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Instrumented spinal fusion is a surgical procedure which facilitates spinal bones to grow together or fuse together with the help of instruments such as screws, rods, plates, hooks etc. The main goal of the surgery is to restore spinal strength and stability in people with weakened spines due to degenerative changes, trauma, fractures, tumors or previous surgeries. It helps the spine withstand stress and provides protection from excessive forces on the spinal cord and nerves. The basic concept behind spinal fusion is to build a bony bridge between the healthy bone above and below the weakened spinal segment by placing a bone graft.
Instrumented Spinal Fusion may be indicated in the following conditions:
Instrumented Spinal Fusion is performed under general anesthesia, hence the patient will not feel any pain during the procedure. Spinal fusion instruments are made of different materials such as titanium, stainless steel etc. These instruments are inserted both into the weakened vertebrae and the surrounding healthy vertebrae. The screws or hooks provide anchorage to the spine, which are then attached to metal rods, forming a bridge.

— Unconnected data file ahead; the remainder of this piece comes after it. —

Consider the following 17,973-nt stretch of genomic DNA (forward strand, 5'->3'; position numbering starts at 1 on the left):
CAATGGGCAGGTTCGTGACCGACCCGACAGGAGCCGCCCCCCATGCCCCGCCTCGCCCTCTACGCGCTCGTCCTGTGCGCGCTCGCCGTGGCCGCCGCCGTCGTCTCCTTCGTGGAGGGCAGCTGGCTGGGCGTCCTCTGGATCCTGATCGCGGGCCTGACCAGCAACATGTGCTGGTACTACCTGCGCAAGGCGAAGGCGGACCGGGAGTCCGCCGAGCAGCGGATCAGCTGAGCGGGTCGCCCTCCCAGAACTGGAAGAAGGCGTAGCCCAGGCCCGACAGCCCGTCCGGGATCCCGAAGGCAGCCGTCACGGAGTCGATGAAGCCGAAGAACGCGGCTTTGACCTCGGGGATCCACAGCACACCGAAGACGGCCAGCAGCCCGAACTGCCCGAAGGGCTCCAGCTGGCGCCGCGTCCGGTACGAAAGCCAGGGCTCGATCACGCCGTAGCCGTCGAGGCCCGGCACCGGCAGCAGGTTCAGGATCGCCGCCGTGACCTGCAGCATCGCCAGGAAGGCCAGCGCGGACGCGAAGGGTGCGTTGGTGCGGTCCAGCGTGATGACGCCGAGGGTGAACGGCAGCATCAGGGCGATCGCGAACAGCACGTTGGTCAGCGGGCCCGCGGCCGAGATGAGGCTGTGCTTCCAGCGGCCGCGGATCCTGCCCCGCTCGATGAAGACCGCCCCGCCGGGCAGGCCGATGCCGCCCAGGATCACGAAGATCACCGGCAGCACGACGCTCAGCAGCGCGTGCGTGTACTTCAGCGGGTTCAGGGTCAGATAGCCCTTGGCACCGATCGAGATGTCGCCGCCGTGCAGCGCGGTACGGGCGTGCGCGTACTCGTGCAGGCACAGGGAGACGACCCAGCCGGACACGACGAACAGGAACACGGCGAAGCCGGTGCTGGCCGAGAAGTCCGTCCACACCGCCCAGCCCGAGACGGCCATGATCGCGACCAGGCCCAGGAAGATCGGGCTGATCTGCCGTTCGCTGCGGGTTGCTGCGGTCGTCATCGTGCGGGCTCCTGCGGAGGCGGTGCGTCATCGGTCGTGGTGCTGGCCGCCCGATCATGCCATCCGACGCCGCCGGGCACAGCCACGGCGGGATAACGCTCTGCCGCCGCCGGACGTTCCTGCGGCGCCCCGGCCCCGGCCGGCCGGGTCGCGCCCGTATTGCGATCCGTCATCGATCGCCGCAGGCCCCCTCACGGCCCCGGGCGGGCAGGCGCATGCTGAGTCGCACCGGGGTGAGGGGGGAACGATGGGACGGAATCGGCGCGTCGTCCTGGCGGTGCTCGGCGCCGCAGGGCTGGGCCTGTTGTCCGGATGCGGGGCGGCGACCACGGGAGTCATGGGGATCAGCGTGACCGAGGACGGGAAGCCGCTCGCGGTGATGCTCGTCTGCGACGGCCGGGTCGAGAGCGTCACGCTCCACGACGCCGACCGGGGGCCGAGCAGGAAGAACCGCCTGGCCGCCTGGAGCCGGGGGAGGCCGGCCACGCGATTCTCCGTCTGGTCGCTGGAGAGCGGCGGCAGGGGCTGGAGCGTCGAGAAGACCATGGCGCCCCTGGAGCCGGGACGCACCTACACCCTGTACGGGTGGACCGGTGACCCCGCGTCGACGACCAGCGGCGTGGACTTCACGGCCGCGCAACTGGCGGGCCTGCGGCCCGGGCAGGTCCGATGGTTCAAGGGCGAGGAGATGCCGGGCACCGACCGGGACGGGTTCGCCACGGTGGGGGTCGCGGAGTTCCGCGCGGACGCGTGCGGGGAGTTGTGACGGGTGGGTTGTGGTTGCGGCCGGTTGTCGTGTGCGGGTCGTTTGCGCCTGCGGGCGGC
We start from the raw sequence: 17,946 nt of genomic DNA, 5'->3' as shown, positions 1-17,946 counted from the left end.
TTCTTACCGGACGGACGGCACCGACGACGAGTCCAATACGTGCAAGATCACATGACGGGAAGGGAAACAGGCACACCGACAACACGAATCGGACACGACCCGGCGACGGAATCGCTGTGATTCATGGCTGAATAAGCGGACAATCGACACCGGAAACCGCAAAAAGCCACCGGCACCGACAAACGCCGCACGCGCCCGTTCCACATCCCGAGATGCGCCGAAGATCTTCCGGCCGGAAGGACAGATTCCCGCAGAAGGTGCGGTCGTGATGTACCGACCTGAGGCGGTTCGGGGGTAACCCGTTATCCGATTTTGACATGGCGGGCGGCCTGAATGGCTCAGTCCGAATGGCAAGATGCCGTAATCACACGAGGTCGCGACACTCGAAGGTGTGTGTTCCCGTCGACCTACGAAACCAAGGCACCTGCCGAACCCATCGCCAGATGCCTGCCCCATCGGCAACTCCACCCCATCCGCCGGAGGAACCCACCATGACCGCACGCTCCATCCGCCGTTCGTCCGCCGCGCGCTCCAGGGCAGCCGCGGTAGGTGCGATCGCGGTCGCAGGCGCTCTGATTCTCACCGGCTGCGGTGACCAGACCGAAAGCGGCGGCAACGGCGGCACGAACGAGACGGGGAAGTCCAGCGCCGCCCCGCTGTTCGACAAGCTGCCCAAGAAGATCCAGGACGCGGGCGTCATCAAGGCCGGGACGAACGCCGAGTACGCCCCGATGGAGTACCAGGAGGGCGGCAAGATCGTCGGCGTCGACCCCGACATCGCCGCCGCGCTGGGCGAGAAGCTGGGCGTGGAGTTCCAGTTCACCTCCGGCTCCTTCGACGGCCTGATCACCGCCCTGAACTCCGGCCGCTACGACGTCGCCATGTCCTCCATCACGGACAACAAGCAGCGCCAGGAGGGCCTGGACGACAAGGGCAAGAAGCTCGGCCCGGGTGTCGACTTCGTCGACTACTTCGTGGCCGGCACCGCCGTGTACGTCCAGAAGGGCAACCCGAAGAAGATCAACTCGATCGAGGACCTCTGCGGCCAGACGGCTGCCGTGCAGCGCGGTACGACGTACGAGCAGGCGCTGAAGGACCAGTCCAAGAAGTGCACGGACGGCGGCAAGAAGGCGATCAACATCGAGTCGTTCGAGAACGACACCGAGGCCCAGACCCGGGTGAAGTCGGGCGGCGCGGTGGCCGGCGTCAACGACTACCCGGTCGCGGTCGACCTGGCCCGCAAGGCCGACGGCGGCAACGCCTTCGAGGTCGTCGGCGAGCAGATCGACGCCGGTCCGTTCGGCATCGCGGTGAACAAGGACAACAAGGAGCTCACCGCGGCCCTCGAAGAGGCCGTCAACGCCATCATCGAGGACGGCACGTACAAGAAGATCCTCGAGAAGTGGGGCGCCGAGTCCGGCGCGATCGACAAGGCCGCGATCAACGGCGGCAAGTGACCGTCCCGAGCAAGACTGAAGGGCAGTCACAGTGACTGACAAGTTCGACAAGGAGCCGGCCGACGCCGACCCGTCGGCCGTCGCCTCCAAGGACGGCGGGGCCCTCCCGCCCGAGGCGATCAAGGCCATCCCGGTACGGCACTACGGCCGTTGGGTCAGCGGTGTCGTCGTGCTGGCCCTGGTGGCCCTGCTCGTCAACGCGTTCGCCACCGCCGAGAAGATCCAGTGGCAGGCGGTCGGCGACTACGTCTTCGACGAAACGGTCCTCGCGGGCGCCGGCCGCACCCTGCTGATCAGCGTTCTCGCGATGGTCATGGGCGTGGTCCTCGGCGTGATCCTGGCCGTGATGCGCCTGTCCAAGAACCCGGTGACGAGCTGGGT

There are mainly three types of fusion:
Posterior fusion: It involves fusion from the back region of the spine with pedicle screws, serving as attachment points for rods.
Anterior fusion: It involves fusion from the front region of the spine with implants which can be filled with bone graft. The bone graft eventually fuses with the healthy vertebrae above and below.
Circumferential fusion: It involves fusion from the front and back region of the spine, either as a single procedure or two separate procedures.
Once the instruments have been placed, the surgeon inserts bone graft which eventually leads to fusion of the bones. Fusion is aided with biological materials and a naturally produced protein called the Bone Morphogenic Protein (BMP).